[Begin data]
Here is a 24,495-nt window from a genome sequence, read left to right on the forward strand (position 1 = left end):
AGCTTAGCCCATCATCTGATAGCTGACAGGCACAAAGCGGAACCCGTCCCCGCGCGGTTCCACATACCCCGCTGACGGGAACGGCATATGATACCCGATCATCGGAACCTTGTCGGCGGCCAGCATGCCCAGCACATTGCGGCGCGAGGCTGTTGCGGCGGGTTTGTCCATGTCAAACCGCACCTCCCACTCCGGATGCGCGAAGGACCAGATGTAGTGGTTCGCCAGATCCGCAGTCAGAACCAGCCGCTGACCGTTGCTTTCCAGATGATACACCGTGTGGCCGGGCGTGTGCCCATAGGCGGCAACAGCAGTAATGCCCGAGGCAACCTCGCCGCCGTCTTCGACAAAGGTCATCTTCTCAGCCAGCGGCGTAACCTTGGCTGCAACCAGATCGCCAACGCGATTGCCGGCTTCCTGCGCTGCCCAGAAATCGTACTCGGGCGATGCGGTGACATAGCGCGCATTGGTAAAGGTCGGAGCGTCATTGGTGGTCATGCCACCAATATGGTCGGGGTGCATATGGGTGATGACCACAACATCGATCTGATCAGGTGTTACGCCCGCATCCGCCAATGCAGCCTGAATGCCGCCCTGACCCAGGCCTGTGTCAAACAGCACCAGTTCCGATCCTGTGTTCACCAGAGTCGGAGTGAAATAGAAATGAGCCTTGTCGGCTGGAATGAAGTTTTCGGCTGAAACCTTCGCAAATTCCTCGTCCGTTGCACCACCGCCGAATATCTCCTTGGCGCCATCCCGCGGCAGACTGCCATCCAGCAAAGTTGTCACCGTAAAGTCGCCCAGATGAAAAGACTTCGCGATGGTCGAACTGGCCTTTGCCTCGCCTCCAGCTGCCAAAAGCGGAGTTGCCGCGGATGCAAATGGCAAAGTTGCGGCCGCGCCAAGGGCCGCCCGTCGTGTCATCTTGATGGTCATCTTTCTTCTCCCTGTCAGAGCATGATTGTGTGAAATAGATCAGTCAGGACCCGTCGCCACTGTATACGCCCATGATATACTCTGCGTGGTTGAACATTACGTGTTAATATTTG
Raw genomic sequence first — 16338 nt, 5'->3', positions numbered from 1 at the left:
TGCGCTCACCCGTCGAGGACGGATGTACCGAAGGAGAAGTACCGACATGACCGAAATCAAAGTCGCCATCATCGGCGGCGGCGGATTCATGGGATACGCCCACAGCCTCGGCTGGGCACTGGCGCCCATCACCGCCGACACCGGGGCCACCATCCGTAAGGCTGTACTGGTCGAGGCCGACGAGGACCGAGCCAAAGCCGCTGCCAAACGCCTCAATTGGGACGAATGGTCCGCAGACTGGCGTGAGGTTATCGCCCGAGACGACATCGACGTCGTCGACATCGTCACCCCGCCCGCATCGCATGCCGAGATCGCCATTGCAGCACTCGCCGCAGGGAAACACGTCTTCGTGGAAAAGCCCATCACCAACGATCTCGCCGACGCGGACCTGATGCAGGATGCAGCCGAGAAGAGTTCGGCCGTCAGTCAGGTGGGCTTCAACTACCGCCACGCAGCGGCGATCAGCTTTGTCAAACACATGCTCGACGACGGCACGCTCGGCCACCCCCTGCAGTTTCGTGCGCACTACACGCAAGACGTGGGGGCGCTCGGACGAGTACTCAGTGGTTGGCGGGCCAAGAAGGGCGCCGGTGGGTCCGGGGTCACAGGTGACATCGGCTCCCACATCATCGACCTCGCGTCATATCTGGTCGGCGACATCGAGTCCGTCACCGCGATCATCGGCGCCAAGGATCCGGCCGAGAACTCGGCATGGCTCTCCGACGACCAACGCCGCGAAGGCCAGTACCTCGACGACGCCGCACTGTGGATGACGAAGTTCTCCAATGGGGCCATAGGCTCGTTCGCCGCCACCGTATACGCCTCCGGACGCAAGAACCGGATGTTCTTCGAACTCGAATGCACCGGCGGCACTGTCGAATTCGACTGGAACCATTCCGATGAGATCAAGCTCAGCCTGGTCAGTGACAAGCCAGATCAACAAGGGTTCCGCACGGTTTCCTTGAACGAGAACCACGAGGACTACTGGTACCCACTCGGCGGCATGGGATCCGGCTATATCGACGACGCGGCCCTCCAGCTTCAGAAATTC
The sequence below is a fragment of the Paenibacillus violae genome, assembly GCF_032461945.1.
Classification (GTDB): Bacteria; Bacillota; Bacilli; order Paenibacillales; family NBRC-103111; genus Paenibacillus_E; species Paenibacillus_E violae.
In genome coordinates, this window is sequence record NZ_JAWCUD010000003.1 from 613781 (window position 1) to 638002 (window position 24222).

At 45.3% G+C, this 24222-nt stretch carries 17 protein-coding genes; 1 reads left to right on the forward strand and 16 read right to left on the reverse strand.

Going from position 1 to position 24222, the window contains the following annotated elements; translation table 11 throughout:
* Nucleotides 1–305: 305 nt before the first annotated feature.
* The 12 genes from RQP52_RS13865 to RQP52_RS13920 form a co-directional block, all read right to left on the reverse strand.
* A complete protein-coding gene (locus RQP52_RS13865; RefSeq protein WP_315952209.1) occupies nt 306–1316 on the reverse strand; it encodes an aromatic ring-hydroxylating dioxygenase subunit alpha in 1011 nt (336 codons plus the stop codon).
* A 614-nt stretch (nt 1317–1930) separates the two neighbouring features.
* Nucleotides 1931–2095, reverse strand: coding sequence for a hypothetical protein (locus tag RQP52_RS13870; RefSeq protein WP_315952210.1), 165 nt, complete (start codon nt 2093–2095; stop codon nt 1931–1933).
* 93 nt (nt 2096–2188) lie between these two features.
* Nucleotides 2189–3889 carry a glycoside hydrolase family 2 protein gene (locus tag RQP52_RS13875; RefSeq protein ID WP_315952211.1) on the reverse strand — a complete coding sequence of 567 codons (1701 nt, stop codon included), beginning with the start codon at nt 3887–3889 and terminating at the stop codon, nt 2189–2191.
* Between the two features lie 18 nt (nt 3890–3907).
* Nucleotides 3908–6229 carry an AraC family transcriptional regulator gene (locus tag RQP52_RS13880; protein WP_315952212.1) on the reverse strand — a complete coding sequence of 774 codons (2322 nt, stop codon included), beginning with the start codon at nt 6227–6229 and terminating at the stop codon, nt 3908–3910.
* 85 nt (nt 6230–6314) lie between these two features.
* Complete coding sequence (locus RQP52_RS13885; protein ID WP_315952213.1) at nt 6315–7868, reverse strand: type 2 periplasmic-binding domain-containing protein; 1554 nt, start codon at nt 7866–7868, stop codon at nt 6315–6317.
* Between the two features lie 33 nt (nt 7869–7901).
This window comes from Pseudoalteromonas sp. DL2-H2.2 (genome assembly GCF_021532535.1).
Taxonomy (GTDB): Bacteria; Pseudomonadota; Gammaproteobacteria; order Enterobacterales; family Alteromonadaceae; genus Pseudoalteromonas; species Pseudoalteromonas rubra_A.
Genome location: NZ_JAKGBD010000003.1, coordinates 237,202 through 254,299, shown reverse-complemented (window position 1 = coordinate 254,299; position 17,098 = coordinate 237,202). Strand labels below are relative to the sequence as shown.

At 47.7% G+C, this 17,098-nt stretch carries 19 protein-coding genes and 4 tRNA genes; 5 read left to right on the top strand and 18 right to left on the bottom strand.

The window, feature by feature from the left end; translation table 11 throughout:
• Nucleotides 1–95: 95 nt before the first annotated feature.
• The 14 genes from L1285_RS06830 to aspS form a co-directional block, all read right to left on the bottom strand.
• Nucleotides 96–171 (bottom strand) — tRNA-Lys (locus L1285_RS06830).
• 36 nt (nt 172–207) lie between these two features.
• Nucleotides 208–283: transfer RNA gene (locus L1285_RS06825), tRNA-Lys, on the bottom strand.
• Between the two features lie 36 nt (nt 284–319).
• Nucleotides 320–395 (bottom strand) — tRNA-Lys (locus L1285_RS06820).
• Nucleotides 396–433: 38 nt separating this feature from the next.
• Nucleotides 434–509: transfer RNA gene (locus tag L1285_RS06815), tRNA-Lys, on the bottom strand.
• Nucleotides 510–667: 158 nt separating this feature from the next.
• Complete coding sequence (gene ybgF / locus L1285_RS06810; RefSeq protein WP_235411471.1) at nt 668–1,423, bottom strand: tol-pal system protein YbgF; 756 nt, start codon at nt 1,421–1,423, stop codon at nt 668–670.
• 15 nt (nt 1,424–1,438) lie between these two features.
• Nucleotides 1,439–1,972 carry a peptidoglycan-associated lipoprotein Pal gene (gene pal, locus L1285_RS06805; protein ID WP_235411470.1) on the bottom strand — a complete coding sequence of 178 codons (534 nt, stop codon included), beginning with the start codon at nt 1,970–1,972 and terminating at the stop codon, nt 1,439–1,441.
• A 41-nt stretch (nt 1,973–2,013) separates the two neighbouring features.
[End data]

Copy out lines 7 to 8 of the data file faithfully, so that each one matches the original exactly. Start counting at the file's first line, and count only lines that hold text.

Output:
In genome coordinates, this window is sequence record NZ_JAWCUD010000003.1 from 613781 (window position 1) to 638002 (window position 24222).

At 45.3% G+C, this 24222-nt stretch carries 17 protein-coding genes; 1 reads left to right on the forward strand and 16 read right to left on the reverse strand.